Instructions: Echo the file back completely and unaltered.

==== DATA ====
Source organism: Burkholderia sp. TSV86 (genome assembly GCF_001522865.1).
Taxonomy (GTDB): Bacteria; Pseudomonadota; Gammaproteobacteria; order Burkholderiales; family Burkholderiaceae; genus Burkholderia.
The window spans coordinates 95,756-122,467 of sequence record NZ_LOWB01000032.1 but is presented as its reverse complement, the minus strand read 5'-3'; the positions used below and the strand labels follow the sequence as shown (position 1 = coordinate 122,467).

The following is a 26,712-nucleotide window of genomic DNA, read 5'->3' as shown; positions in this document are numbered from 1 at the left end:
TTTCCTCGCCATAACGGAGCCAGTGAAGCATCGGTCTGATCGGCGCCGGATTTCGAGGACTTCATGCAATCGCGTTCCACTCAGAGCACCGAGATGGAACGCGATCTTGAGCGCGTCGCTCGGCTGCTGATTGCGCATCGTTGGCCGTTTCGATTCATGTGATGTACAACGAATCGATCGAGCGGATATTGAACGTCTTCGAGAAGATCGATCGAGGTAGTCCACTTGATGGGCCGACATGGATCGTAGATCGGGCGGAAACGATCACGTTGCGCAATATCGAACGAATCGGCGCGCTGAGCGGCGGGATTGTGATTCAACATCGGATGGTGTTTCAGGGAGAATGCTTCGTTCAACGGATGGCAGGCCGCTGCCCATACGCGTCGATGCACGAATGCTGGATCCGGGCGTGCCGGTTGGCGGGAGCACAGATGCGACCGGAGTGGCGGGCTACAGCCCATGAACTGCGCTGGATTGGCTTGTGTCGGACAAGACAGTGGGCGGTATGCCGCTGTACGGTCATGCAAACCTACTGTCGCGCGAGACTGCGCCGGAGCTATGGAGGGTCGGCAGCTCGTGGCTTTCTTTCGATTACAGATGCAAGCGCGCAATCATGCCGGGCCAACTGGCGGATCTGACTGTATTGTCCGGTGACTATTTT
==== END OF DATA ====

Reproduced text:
Source organism: Burkholderia sp. TSV86 (genome assembly GCF_001522865.1).
Taxonomy (GTDB): Bacteria; Pseudomonadota; Gammaproteobacteria; order Burkholderiales; family Burkholderiaceae; genus Burkholderia.
The window spans coordinates 95,756-122,467 of sequence record NZ_LOWB01000032.1 but is presented as its reverse complement, the minus strand read 5'-3'; the positions used below and the strand labels follow the sequence as shown (position 1 = coordinate 122,467).

The following is a 26,712-nucleotide window of genomic DNA, read 5'->3' as shown; positions in this document are numbered from 1 at the left end:
TTTCCTCGCCATAACGGAGCCAGTGAAGCATCGGTCTGATCGGCGCCGGATTTCGAGGACTTCATGCAATCGCGTTCCACTCAGAGCACCGAGATGGAACGCGATCTTGAGCGCGTCGCTCGGCTGCTGATTGCGCATCGTTGGCCGTTTCGATTCATGTGATGTACAACGAATCGATCGAGCGGATATTGAACGTCTTCGAGAAGATCGATCGAGGTAGTCCACTTGATGGGCCGACATGGATCGTAGATCGGGCGGAAACGATCACGTTGCGCAATATCGAACGAATCGGCGCGCTGAGCGGCGGGATTGTGATTCAACATCGGATGGTGTTTCAGGGAGAATGCTTCGTTCAACGGATGGCAGGCCGCTGCCCATACGCGTCGATGCACGAATGCTGGATCCGGGCGTGCCGGTTGGCGGGAGCACAGATGCGACCGGAGTGGCGGGCTACAGCCCATGAACTGCGCTGGATTGGCTTGTGTCGGACAAGACAGTGGGCGGTATGCCGCTGTACGGTCATGCAAACCTACTGTCGCGCGAGACTGCGCCGGAGCTATGGAGGGTCGGCAGCTCGTGGCTTTCTTTCGATTACAGATGCAAGCGCGCAATCATGCCGGGCCAACTGGCGGATCTGACTGTATTGTCCGGTGACTATTTT